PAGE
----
Plans for a unitary state health insurance scheme are still being implemented. This scheme is likely to result in the state taking over two private health insurance companies, one of which has initiated arbitration proceedings. The Slovak Republic lost an earlier international arbitration case against that same investor over limitations on profit distributions imposed in 2008. The Slovak government is contesting this ruling in a German court, and has dismissed its bilateral investment agreement with the Netherlands of 1992, as invalid for not conforming to EU law, and for not giving rise to rights for investor-state arbitration. Such international agreements provide crucial protection to foreign investors, in particular in light of the persistent inefficiencies and long delays within the Slovak judiciary.

Amendments to the Labour Law have strengthened workers’ rights. In October 2012 revisions to the Labour Law strengthened the rights of employees, and aligned the status of temporary workers more closely with those of permanent staff. At the same time, the government has been active in developing policy initiatives on inclusion in the labour market, improving workers’ skills and education. Barriers to mobility within the country – for instance, inadequate infrastructure and the lack of a functioning rental market – still militate against a levelling in regional disparities in unemployment.

Credit to the corporate sector began to contract last year. A guarantee scheme, operated by two major banks in the country and the Slovak Guarantee and Development Bank, is designed to reduce interest rates for loans to small and medium-sized enterprises (SMEs). The predominantly foreign-owned banking system remains highly liquid and well capitalised, and seems well-prepared to enter the Single Supervisory Mechanism under the EU’s Banking Union, to which all principal banks in the country would be subject. The regulator continues to enforce limitations on funding and capital transactions with parent banks. The bank levy on balance sheets was doubled in 2012, acting as a further disincentive to lending.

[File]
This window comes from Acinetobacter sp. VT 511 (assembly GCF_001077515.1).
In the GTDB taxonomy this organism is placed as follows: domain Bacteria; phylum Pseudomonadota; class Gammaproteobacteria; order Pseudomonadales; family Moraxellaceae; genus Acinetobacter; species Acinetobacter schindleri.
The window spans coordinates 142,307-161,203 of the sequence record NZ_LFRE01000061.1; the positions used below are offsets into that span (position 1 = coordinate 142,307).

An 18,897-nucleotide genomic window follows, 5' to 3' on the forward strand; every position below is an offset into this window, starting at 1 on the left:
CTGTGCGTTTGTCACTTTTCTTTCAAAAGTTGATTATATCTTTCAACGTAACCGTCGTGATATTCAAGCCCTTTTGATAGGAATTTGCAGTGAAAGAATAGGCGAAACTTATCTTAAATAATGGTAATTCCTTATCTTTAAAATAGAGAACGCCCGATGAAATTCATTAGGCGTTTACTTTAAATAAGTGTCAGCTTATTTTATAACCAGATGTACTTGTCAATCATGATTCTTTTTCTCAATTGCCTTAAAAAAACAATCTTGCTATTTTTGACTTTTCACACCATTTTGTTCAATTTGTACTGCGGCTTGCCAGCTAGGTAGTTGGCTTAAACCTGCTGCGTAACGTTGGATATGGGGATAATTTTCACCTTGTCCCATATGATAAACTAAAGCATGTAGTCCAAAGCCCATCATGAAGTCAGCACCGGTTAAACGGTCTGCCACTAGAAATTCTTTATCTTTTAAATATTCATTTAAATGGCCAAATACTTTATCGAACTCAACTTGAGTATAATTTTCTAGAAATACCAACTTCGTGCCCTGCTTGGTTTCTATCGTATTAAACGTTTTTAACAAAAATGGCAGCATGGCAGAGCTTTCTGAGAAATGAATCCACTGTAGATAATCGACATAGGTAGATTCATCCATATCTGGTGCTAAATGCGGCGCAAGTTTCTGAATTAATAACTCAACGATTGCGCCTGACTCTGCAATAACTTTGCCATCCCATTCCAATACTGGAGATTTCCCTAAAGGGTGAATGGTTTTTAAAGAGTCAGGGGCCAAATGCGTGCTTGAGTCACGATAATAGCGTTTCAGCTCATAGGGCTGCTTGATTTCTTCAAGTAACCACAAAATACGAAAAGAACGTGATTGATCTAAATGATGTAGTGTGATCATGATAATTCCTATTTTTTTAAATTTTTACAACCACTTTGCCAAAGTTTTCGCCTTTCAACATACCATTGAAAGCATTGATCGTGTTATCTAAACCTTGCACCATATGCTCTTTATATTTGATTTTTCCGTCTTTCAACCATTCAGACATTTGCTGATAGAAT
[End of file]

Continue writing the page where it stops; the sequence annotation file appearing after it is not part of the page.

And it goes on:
Important changes have been made to the pension system. Measures that came into effect in October 2012 to reduce workers’ contributions to private pension funds have redressed the financial shortfall in the state pension system, underpinning changes to entitlements under the state system. In the five months to January 2013, those insured in the private system were also allowed to opt back into the state system; almost 90,000 workers took up this option. Total assets under management in the industry (approximately 7.7 per cent of GDP) were reduced only marginally, although the vast majority of insured parties did not explicitly confirm their intention to remain in the non-guaranteed funds, and were hence moved into guaranteed funds. For the latter type of funds the guarantee period has been lengthened significantly to 10 years (from the previous six months), which now allows a number of fund managers to seek investment in longer-maturity assets. Given the profound need for further infrastructure investment, these funds could become a crucial source of long-term investment in the Slovak Republic.